Joseph Deen became the world's youngest esports professional player as he signed up for Team 33, one of the best competitive teams for games, including Valorant and League of Legends. The eight-year-old was offered a position on the team and a $33K sign-on bonus for his skills as a Fortnite player. The news has come as a shock to many because of Deen's age and the impressive amount of money he was offered just for joining the team.
Although Deen is the youngest asset of Team 33, he is not the only underage player to have joined a professional esports team. A couple of years ago, Patrick Bagaru, best known as "H1ghsky1," was offered a spot to join FaZe to play Fortnite competitively. Bagaru's situation was not only controversial because of his young age, but because he had lied about it, saying he was one year older. Twitch's policies indicate that users need to be at least 13 years old to create an account, which caused Bagaru to lie about his real age.
This time, Team 33 has been open about Deen's real age in order to avoid a scenario like the one H1ghsky1 and FaZe went through. Because of Deen's age, he is signed on Team 33 under special conditions. For instance, Joseph Deen will not participate in any Fortnite cup tournaments since he is not legally allowed to do so. Additionally, Deen is not joining the rest of Team 33 in their facilities, and he will only be training for 2 to 3 hours every day.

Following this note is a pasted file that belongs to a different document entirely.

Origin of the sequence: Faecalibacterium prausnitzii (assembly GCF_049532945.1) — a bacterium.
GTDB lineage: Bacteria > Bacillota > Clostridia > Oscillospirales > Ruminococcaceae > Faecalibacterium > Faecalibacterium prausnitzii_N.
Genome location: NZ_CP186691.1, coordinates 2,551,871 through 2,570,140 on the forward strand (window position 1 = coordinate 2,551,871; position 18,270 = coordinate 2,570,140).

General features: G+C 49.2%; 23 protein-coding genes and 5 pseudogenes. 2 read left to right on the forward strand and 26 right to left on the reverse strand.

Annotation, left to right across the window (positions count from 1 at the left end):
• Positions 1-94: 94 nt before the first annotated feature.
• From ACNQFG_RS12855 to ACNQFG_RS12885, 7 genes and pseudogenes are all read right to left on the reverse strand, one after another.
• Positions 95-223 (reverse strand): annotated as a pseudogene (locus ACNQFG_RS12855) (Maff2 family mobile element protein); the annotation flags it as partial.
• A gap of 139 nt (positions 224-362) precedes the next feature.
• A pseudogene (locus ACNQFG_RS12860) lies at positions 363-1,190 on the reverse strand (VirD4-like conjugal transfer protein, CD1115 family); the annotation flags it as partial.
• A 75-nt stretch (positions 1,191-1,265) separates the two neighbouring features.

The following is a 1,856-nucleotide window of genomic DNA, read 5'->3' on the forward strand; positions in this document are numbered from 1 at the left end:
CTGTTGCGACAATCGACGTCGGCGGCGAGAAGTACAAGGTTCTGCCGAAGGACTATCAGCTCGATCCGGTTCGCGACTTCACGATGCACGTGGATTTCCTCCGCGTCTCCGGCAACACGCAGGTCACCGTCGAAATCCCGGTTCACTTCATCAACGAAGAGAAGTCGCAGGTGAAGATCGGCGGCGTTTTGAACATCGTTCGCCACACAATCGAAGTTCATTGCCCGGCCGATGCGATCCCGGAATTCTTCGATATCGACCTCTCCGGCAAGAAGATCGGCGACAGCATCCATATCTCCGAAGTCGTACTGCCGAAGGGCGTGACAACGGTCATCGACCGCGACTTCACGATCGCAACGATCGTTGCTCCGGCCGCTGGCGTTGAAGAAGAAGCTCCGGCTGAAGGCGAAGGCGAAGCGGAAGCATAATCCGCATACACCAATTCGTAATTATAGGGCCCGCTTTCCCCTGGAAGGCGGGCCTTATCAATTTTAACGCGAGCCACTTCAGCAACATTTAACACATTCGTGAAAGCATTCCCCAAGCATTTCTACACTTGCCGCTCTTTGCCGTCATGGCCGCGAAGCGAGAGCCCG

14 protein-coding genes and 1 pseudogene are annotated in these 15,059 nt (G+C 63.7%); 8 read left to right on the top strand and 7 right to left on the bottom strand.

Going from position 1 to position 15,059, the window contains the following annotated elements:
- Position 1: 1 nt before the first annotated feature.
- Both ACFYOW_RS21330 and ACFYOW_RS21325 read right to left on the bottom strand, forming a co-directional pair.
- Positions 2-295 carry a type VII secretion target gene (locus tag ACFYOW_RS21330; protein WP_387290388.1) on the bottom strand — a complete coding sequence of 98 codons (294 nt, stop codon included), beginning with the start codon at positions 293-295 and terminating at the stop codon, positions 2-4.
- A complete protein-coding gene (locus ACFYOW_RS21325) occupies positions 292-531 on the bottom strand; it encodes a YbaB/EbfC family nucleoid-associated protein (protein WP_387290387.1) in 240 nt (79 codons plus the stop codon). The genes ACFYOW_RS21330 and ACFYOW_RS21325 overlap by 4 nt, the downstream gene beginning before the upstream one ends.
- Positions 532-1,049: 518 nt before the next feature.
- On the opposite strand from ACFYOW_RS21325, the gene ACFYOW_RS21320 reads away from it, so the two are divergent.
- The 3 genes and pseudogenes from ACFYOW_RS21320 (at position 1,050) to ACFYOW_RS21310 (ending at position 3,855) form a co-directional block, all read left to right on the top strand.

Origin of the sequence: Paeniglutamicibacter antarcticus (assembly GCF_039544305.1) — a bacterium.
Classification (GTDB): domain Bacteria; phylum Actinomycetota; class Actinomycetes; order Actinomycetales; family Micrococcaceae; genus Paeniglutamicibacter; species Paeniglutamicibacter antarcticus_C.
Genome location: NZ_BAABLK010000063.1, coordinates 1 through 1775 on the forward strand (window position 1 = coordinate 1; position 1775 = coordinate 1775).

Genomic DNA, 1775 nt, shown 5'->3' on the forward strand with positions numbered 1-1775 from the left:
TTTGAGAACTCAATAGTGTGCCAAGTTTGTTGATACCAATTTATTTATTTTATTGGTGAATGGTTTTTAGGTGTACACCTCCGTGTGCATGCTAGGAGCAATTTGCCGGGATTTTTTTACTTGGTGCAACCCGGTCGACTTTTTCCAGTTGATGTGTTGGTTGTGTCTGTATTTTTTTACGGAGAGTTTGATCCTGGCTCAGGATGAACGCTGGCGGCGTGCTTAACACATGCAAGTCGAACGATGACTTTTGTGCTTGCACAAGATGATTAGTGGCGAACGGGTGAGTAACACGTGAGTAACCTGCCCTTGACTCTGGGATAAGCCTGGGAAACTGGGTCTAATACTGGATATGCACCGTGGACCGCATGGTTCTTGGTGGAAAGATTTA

Many of the details surrounding Deen and Team 33's agreement remain a secret but Tyler Gallagher, CEO of Regal Assets and one of the founders of Team 33, has confirmed that the deal is perfectly legal as it is not a working contract. Deen will be trained to further develop his abilities in Fortnite and to increase his online presence, but he does not have a working schedule to fulfill. On the contrary, Joseph's mother, Gigi, can decide to terminate the contract if she deems her son's participation is too distracting from school.
Despite Deen's age, he has apparently proven that he is an outstanding Fortnite player. Tyler Gallagher has also mentioned that Deen was offered a $33k sign-up because he was able to beat another member of Team 33, whose identity is undisclosed, in a Fortnite match. Deen himself has stated that he has not been taken seriously before, and that he hopes that will change now that he is part of a professional esports team.
When Apex Legends burst onto the scene in 2019, few might have realized how massive the game would become in two years’ time. With the introduction of Apex Legends' Ranked Leagues, millions of players tried to grind out matches, racking up as many wins as they could in order to call themselves an Apex Predator. With the boom in popularity for Respawn Entertainment and EA’s battle royale, the duo announced the Apex Legends Global Series, the official competitive esport for the game.
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